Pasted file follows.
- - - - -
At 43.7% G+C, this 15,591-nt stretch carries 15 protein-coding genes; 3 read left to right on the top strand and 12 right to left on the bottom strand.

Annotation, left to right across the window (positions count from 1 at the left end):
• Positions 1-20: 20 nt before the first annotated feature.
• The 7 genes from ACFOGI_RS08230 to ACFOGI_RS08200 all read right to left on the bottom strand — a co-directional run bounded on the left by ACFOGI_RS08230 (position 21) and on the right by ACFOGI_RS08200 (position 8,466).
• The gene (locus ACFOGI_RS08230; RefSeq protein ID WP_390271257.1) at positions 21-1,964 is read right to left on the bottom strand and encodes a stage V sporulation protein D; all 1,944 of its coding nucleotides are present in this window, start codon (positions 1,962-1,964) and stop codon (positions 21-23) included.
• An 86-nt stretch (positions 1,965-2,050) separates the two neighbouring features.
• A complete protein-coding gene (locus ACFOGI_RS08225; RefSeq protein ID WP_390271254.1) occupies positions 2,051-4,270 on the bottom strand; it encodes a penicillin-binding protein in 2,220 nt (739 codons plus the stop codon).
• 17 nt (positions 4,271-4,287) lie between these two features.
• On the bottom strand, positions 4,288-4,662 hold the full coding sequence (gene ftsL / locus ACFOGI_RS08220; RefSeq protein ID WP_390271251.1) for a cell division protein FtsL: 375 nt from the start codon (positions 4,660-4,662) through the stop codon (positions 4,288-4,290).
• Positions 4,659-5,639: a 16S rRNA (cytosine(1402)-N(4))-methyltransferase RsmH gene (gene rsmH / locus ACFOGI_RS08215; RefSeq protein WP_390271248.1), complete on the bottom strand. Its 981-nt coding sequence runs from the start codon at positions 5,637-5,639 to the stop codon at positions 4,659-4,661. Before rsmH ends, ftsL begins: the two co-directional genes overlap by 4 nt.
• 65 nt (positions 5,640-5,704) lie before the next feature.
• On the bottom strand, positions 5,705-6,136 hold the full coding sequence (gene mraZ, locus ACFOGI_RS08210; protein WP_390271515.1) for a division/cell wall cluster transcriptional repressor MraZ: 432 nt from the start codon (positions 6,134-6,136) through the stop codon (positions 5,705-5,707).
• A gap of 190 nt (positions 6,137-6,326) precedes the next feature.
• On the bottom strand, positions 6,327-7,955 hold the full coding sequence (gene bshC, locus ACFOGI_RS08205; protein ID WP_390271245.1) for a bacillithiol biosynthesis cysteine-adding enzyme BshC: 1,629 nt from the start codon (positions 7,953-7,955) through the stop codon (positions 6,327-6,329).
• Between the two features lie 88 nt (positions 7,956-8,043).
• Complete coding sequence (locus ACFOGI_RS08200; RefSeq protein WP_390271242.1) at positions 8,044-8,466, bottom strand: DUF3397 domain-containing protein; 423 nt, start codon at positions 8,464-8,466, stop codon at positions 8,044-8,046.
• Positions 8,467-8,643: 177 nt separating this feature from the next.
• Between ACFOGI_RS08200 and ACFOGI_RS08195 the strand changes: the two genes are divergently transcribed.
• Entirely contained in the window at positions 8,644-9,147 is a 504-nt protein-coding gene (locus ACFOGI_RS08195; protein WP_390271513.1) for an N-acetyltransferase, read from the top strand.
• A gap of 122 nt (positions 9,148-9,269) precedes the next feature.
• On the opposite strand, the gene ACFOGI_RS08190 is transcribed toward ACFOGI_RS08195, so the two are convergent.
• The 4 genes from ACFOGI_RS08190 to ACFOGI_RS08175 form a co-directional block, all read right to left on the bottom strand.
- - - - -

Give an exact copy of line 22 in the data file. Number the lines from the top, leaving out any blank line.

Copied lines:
• The 4 genes from ACFOGI_RS08190 to ACFOGI_RS08175 form a co-directional block, all read right to left on the bottom strand.